One last backgrounder

100_2037Here’s one last person stuck in the background, to round out my week’s reportage.

It’s this guy captured in a picture by a kindergartner with an i-phone.

The child and I had just been to the dump where he scored this very attractive gold plastic moon and stars on the Swap Table. We left in exchange a set of porch-sofa cushions and a lamp, both so attractive to our fellow dump visitors that we didn’t even get to set them down; out they went to their cars to everyone’s great satisfaction.

But back to this guy: This guy is the family member who normally shuns photo sessions, the guy who, for work, fights fires and practices first response medicine and for fun executes a zillion upside-down pushups while standing on his hands.

And also reads. When he’s not explaining to two little boys how Wall Street works and why the sky is blue he is reading reading reading. He’s a little like Madame Defarge in A Tale of Two Cities knitting everything up between her needles.  One day when all the libraries have been turned into drive-throughs and the Internet pops and goes dark John will recreate civilization anew by explaining everything to everyone all over again.

Right now he’s really in the background: he left Sunday at noontime to hike alone in the mountains.

Carrying all his food and water, natch.

And his tent.

And perhaps some BandAids I don’t know.

He advised us that we wouldn’t hear from him until we saw him.

He’s due to reappear tomorrow before dark.

I sure hope he does. We have more questions about the sky. And what if we get another splinter?

easy hair john and david

you can get a splinter

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7 thoughts on “One last backgrounder

  1. I’m glad there is someone out there who can explain civilization in case it ever goes dark. For sometimes I think it might just crumble, and how can we get it all back unless there is someone who remembers?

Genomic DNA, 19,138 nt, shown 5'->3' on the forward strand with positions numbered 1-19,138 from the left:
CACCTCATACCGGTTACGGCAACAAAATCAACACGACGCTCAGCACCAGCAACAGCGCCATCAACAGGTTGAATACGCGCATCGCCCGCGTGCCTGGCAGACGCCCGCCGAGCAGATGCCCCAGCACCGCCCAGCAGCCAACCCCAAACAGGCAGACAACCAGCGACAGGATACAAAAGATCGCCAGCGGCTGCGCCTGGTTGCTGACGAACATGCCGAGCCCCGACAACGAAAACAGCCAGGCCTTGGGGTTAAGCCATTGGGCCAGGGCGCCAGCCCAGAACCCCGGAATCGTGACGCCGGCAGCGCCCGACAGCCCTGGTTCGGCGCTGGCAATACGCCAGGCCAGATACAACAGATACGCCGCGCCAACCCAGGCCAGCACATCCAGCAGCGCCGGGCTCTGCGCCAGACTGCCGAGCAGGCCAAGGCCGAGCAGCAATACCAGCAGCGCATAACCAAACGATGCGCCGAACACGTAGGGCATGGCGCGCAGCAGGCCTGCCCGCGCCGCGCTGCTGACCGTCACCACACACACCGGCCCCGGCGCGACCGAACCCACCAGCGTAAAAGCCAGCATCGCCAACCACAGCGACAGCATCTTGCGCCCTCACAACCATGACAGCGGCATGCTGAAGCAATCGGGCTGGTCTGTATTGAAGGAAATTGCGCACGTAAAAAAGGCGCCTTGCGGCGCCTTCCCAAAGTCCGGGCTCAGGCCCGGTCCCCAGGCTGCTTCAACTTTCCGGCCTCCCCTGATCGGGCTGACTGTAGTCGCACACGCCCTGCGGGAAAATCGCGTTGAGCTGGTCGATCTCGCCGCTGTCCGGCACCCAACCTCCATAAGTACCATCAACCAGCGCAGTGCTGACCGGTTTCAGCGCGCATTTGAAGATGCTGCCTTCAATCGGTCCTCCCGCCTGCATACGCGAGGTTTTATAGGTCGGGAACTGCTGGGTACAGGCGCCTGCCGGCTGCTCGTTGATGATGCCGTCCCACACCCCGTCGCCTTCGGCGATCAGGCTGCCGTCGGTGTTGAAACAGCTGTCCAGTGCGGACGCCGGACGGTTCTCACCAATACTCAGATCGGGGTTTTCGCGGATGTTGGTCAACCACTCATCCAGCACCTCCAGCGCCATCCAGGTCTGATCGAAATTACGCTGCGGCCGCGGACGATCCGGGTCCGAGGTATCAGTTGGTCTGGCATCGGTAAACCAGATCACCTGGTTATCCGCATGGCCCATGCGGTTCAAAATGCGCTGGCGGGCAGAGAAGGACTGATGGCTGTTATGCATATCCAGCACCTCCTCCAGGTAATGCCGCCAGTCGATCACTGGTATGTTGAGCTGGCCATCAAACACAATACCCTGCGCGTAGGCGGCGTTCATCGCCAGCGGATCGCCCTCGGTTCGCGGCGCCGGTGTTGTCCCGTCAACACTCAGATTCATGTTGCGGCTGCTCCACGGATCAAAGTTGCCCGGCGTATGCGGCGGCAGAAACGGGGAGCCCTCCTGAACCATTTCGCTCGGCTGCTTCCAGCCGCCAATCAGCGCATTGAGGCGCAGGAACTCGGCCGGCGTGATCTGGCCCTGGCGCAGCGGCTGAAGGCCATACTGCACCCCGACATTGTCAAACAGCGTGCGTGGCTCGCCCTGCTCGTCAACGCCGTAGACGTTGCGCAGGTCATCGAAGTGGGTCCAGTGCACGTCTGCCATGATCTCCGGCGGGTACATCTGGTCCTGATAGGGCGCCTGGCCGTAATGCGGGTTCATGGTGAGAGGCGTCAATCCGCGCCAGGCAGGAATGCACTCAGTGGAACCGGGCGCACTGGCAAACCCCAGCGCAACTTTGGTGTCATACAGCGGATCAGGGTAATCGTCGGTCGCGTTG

1. here is my favorite quote from Tom Stoppard’s wonderful play Arcadia. Joan It is spoken by the tutor who is addressing his young charge:

      “We shed as we pick up, like travellers who must carry everything in their arms, and what we let fall will be picked up by those behind. The procession is very long and life is very short. We die on the march. But there is nothing outside the march so nothing can be lost to it. The missing plays of Sophocles will turn up piece by piece, or be written again in another language. Ancient cures for diseases will reveal themselves once more. Mathematical discoveries glimpsed and lost to view will have their time again. You do not suppose, my lady, that if all of Archimedes had been hiding in the great library of Alexandria, we would be at a loss for a corkscrew?”

  2. I’m so glad Annie’s own true love appears again. I wondered if they broke up when you hadn’t written of him in so long. Marvelous looking fellow; reads too!

  3. Remember when movies were continuous? You could enter the theatre in the middle of the movie, stay to the end, than continue to watch up to the time when you came in? Does it all come around again? Including us???

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